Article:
That was the day the dean of our faculty decided to suspend the classes of every union that was on strike. So that we would not have to hold picket lines anymore. That was a big “FUCK OFF” on his part to the director and the government. I respect that man. I do.

What came next? Victoriaville, I suppose. There they held the congress of the liberal party. That was the most horrifying event of the strike. Hundreds injured. It took nothing, only someone touching the barriers, and it was on. Flash grenades, pepper spray, tear gas but the most horrifying things: “diminished lethality projectiles”. That day, elders, and babies, had respiratory arrests. Several people suffered cranial trauma and concussions. One girl’s jaw was turned to pretty much dust by one of those “projectiles”. This guy had one hit him on the thigh. The nurse who saw to him told the media, later “His bruise was swollen as big as a grapefruit. I thought it was femoral artery. I thought we were going to lose him.” Then the inevitable happened. A student got hit by a plastic bullet (sorry, a “reduced lethality projectile”) on his temple. And his eye exploded. And he in a coma. And he wasn’t alone, for a few more people went into coma.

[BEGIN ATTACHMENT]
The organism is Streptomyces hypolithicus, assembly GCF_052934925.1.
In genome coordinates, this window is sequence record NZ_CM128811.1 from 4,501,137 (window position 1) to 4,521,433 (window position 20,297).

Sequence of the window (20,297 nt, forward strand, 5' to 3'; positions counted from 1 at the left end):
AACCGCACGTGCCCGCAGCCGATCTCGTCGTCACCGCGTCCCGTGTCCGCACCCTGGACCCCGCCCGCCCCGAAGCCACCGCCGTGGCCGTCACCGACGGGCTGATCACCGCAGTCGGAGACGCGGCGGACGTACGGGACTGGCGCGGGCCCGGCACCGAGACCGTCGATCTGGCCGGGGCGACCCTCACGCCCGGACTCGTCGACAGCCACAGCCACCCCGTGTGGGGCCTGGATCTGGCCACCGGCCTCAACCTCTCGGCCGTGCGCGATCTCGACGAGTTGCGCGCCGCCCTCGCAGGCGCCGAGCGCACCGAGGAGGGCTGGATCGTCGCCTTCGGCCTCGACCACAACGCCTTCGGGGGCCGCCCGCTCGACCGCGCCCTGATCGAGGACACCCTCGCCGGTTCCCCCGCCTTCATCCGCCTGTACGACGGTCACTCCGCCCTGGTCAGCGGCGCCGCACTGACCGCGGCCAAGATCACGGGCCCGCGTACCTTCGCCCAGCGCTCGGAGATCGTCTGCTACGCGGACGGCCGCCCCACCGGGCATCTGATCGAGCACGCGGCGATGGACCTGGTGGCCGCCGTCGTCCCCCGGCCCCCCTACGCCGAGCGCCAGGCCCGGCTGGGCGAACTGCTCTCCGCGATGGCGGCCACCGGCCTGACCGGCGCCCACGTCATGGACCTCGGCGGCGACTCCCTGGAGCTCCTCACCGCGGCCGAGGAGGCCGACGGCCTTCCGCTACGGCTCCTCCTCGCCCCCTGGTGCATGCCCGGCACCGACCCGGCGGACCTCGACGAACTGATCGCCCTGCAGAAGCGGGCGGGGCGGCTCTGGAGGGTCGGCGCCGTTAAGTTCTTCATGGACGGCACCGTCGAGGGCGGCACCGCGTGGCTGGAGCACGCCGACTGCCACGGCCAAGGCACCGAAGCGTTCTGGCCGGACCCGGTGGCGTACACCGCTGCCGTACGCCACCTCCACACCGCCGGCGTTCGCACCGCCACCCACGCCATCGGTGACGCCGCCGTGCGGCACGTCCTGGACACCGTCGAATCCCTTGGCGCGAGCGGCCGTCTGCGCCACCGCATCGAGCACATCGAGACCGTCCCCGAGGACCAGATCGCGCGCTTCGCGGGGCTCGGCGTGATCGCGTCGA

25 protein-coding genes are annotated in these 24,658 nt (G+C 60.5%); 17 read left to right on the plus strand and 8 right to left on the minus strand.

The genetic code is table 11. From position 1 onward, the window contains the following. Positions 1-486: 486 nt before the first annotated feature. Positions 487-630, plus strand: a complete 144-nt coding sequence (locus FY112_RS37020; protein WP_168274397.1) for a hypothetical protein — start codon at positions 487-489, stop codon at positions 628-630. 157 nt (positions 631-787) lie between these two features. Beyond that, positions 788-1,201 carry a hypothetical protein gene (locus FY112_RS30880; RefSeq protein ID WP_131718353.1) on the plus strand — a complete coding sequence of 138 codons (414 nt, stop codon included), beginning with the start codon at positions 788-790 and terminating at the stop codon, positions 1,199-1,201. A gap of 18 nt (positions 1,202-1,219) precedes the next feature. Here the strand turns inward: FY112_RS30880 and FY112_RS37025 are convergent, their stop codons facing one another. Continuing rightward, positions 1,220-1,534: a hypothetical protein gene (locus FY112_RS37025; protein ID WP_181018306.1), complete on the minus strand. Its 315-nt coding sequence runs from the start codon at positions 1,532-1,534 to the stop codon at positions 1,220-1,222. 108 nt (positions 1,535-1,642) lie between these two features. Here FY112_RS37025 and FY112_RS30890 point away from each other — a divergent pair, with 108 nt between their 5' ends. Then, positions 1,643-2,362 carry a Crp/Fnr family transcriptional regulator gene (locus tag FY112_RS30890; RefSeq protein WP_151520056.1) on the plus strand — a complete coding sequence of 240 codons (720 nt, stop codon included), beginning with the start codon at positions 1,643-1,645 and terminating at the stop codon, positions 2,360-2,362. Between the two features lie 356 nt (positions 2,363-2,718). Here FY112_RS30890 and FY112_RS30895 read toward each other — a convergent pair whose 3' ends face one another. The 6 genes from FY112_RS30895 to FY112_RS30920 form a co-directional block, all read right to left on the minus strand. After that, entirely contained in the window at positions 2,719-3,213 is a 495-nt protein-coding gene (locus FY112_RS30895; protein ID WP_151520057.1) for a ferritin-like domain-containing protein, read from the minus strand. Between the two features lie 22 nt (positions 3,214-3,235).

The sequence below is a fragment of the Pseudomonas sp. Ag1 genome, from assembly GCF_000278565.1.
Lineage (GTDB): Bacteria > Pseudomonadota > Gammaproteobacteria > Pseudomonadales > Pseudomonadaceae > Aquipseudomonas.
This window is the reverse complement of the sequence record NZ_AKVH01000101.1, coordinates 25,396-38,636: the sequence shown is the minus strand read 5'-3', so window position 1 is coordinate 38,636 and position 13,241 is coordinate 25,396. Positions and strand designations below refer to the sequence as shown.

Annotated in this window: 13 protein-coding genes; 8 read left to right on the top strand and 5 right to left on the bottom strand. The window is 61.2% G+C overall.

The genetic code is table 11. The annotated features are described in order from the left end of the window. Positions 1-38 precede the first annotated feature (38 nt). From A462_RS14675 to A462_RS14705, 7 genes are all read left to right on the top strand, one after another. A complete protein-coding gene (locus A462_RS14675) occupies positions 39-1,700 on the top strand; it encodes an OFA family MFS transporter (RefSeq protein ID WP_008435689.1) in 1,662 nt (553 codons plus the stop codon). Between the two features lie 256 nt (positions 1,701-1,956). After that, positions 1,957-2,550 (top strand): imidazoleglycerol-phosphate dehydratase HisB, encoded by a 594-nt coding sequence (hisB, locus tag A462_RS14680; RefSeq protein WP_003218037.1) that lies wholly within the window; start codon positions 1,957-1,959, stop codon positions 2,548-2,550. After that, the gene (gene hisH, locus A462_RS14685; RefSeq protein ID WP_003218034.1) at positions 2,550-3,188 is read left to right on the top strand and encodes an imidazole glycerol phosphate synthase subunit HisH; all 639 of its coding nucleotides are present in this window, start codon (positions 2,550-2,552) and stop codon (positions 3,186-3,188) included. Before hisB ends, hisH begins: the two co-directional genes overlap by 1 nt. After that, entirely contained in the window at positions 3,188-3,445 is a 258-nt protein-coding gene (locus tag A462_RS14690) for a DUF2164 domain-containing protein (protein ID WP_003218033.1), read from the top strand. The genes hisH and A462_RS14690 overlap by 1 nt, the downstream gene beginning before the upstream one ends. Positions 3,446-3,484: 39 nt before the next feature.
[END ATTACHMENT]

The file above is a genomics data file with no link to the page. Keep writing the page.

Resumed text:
My friend who is a medic in such places told me she was acting like a robot “I’d only take care of the people I knew could keep assaulting the congress by throwing rocks. If I saw someone just couldn’t be fixed quick, I moved on”.

Then, on the way back, they arrested full buses, on the highway, in Montreal.

There is word for the horror that was lived through that day. Many people describe it far better than I do. Have you ever been pepper sprayed? It blinds you for long, agonizing minutes, where your eyes cry, breathing hurts, not breathing hurts, everything hurts. Tear gas is even worst. It’s even worst when everywhere you look, it’s just people as desperate as you. You want to help but you can’t because you can’t breathe, and it hurts, and you know you need to run but your legs won’t move. Looking back on pictures of that day, it looks like a battlefield. Smoke everywhere.

(here is a picture×615/201205/04/498084-emeute-victoriaville.jpg i think it shows the horror)


(and here are a few more, while I’m at it×615/201205/05/498156-emeute-victoriaville.jpg×615/201205/05/498158-emeute-victoriaville.jpg×615/201205/05/498162-emeute-victoriaville.jpg

That was a dark day indeed.

Then the order of events gets shady.

They attempted to negotiate again, making us a dumb offer that had nothing to do with the tuition fee hike. We refused.